An Independent Scotland? Scottish Americans As Divided As Scots
On Thursday, people in Scotland will decide whether to break off from the United Kingdom. The world is watching — especially people with roots in Scotland.Polling in Scotland shows a nearly 50-50 split, and it seems to be the same among Scottish Americans, according to Margaret Frost, who chairs the 200-member Scottish American Society.
“I think we are just as divided as they are over there,” said Frost.
Nearly 30 million Americans identify as having some Scottish descent. As media coverage has increased and the vote approaches, Reverend Peter Preble of the St. Andrew’s Society of Massachusetts says he has seen growing support for independence among Scots in the U.S. With the American Revolution in mind, Preble says Americans understand the desire for home rule.
“It’s that desire for its own nation, own identity and the desire to be in control in of that destiny,” said Preble.
Frost, who has lived and worked in Scotland, explains some of the calls for independence may sound familiar to students of the American separation from England.
“The Scots like their whiskey,” Frost said. “But they don’t buy their whiskey in Scotland because the English have put such a high tax on it. They buy their whiskey by taking special shopping trips across the channel to France. A lot of the tax revenue for England is derived from Scotland on the backs of the Scottish people. They’re tired of it.”
Alan Bain is chairman of the American Scottish Foundation, which has roughly 400 paying members. He says the uncertainty of what an independent Scotland would look like may influence voters.
“Why take the risk when you really already have significant powers,” Bain said. “Additional powers have been promised, you’re just not going to be an ‘independent’ country. But, Scotland has always been sort of recognized as somewhat independent because it has its own legal system and so on.”
Independence wouldn’t be uncharted territory for Scotland. It was its own country until 1707 when Great Britain, and ultimately the United Kingdom, was created. The voting age for the independence referendum has been lowered to 16 as the outcome is expected to affect generations to come. Frost says there may be a divide among young and old.
“The yes votes are very loud and enthusiastic,” Frost said. “It’s all the young people. They want to see it happen. The older, conservative people, my people come from the highlands and the outer isles, they’re not in favor of it. They would just as soon stay where they are.”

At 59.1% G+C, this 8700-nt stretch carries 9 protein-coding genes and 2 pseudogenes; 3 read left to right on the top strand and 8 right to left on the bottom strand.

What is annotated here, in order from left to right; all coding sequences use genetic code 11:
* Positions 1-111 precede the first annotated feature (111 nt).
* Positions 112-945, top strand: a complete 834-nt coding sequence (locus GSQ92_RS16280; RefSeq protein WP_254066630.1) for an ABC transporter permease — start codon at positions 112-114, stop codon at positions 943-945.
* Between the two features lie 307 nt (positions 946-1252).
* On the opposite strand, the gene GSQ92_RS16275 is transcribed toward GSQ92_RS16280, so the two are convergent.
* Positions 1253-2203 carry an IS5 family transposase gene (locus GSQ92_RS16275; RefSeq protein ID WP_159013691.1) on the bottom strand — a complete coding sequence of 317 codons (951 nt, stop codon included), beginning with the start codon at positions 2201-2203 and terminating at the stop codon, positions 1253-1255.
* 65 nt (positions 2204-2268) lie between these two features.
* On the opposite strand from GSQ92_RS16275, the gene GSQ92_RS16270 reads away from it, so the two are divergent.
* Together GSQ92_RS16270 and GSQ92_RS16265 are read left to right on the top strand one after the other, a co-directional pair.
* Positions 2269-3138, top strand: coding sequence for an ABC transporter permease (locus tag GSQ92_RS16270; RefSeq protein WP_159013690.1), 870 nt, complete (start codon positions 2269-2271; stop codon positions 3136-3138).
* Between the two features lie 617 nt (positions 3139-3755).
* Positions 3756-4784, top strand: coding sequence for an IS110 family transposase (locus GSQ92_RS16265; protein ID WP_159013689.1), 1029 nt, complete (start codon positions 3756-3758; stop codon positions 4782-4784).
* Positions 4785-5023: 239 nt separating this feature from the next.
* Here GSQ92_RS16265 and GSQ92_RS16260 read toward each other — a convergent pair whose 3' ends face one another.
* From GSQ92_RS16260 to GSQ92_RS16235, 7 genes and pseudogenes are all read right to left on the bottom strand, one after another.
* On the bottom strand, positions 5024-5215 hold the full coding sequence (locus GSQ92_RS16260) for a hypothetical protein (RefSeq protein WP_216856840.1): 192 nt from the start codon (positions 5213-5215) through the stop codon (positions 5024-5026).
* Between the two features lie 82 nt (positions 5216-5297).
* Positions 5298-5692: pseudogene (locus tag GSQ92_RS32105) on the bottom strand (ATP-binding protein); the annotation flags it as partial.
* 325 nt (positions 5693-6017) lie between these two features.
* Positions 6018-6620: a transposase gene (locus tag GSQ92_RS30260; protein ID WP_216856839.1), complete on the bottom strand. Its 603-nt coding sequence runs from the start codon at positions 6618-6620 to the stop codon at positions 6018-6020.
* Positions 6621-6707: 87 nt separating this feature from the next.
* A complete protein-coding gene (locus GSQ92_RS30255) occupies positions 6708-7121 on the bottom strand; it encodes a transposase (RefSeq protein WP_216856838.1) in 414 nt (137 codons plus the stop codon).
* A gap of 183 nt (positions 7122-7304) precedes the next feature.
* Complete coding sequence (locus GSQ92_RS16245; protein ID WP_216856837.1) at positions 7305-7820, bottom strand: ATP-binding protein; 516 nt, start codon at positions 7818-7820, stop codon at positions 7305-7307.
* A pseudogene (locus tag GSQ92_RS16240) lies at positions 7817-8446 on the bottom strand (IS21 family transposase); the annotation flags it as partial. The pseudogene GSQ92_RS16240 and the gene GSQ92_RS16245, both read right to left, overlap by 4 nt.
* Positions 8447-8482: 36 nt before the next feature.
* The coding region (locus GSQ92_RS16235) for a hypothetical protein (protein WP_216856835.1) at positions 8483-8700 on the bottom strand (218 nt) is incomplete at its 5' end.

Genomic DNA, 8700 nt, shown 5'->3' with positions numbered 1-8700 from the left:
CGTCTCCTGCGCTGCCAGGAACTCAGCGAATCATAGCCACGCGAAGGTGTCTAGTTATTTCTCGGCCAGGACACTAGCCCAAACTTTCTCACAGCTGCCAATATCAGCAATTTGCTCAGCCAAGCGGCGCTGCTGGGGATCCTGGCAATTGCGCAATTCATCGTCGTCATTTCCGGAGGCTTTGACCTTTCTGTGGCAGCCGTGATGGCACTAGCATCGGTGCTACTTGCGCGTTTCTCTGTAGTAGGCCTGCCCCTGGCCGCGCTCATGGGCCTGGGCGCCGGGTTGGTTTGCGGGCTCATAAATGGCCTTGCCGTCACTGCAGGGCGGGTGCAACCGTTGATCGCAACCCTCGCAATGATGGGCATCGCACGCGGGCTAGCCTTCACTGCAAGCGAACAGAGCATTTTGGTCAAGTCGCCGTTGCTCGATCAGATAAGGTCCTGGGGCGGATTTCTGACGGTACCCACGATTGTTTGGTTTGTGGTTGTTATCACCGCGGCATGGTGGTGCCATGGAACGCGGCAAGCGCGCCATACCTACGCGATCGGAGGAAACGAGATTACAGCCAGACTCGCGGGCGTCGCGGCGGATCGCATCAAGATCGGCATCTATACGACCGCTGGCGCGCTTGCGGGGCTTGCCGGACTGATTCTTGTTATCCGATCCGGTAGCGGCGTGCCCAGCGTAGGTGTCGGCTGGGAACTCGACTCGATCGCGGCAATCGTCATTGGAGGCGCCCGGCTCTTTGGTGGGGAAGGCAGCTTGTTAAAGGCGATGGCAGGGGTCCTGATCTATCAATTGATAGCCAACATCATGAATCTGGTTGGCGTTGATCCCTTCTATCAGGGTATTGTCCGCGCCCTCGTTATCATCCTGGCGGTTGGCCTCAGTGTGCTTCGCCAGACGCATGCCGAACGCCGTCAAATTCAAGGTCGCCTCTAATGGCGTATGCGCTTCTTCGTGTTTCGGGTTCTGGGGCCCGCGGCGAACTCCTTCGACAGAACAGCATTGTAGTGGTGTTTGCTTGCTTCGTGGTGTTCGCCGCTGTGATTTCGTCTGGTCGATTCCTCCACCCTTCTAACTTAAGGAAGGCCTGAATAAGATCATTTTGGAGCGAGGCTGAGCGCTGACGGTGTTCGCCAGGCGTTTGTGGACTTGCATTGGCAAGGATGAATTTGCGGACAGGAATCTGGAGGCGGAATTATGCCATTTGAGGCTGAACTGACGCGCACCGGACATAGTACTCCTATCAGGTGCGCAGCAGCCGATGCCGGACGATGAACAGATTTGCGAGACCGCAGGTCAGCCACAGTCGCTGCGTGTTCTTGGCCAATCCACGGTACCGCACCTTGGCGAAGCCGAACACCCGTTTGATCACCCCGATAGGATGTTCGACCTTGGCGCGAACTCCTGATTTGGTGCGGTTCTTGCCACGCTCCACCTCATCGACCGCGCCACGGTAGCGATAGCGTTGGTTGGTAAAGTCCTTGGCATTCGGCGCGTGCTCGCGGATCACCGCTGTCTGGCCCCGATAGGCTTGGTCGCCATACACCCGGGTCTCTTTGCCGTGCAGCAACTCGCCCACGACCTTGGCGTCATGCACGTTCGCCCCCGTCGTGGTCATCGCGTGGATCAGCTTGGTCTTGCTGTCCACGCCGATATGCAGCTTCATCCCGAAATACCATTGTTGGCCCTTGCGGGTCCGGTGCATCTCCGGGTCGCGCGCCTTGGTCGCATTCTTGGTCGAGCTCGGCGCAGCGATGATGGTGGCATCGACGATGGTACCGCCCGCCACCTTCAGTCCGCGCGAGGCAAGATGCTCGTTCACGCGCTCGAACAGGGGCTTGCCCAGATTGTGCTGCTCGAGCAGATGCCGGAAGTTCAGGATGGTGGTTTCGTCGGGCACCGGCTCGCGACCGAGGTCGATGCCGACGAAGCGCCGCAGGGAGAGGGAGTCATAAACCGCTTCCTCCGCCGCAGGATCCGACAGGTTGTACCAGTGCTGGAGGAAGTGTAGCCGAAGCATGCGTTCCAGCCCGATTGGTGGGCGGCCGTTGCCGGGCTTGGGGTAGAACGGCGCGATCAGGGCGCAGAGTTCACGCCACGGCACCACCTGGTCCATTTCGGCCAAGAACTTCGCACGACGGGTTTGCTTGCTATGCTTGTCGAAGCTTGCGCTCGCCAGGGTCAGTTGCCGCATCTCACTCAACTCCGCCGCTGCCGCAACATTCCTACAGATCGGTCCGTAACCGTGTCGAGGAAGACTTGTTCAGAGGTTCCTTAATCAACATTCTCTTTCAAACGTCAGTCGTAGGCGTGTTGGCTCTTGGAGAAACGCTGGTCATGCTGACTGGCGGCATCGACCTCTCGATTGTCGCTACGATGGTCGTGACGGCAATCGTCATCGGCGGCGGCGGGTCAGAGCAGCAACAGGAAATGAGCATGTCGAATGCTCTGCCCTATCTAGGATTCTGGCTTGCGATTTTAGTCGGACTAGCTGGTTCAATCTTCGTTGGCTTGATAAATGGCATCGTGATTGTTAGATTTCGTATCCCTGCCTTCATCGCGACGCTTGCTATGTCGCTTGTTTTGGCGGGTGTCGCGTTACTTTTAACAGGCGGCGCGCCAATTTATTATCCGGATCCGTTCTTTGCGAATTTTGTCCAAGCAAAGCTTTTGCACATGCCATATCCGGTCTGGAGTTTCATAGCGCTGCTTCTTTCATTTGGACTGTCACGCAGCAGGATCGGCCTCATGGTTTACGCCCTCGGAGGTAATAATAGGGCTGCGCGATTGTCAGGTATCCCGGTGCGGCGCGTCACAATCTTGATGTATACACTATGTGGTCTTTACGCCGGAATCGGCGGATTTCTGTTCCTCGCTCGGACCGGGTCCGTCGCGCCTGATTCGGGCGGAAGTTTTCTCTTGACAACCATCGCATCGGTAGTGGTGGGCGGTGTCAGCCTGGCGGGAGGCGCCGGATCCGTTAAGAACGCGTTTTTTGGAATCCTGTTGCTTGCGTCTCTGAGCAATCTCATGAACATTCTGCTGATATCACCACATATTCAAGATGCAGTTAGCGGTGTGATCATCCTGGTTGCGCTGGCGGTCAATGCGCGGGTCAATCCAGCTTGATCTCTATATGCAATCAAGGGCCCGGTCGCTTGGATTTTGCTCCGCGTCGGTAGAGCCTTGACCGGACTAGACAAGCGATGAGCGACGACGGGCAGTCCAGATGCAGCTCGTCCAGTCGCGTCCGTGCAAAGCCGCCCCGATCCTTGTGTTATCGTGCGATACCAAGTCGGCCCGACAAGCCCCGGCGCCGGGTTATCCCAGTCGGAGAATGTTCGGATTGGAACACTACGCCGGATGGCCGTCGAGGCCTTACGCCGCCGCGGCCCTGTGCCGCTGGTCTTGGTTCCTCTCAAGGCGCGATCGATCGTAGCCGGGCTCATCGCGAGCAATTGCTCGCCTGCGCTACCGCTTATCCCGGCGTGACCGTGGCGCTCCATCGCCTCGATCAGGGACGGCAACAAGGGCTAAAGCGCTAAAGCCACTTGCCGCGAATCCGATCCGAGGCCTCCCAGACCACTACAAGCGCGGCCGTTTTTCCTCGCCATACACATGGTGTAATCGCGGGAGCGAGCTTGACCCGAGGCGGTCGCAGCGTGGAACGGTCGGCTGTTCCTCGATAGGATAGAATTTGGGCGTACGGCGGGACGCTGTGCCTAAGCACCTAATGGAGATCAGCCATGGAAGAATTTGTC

Preble says he hasn’t seen anything that would suggest a clear divide between age groups. Only those living in Scotland are able to vote, excluding Scottish citizens currently abroad and including non-Scots living in country. The Scottish National Party is behind the independence movement. Frost explains its current leader and First Minister of Scotland, Alex Salmond, may put a bad taste in Americans’ mouths.
“He was the one who was responsible for the release of the Lockerbie bomber, which many Americans did not appreciate,” Frost said. “He virtually thumbed his nose at America and released the man supposedly on humanitarian grounds.”
Bain says the American Scottish Foundation received many angry letters following the 2009 release of Abdelbaset al-Megrahi, the only person convicted in the 1988 bombing of Pan Am Flight 103, which killed 270 people, including 35 Syracuse University students returning home for winter break and several with ties to the Capital Region.
The Libyan perpetrator died of cancer, the basis for his release from prison in 2011. Bain doesn’t think the Lockerbie decision will specifically cause a strain between the U.S. and an independent Scotland if Salmond were to be a leader, but questions remain.
“For example the removal of nuclear arms from Scotland and what happens to the Scottish military that has been such a significant force for 300 years in the British forces,” said Bain.
Though it’s been around for years, Bain, who was born in England to Scottish parents, says the independence movement is coming to fruition now because the United Kingdom has become London-centric and Scotland is now under essentially one-party rule. If independence does not pass, he believes the British government will be more sensitive to the concerns of areas beyond the mainland. He adds the seemingly even split between those for and against independence may also be a problem.
“The period of reconciliation…that is going to be the biggest challenge no matter what happens,” said Bain.
“There are families where they are so totally on one side and totally on the other,” Frost said. “The Scots are a passionate people. They really can get into some arguments. They’ll be intellectual arguments. They’re really not great fighters, but they will discuss endlessly. This has caused hard feelings that will linger after the election whichever way it goes.”
Preble expects to see a surge in Scottish national pride among Scottish Americans if independence is achieved, while Bain believes global Scots may return to their ancestral home.
“There’s going to be a big need in Scotland for international experience because they are going to have to drive their own economy,” said Bain.
Preble adds the democratic action could resonate beyond the United Kingdom.
“A drop of blood has not been spilled and perhaps this is the wave of the future for independence for other nations,” said Preble.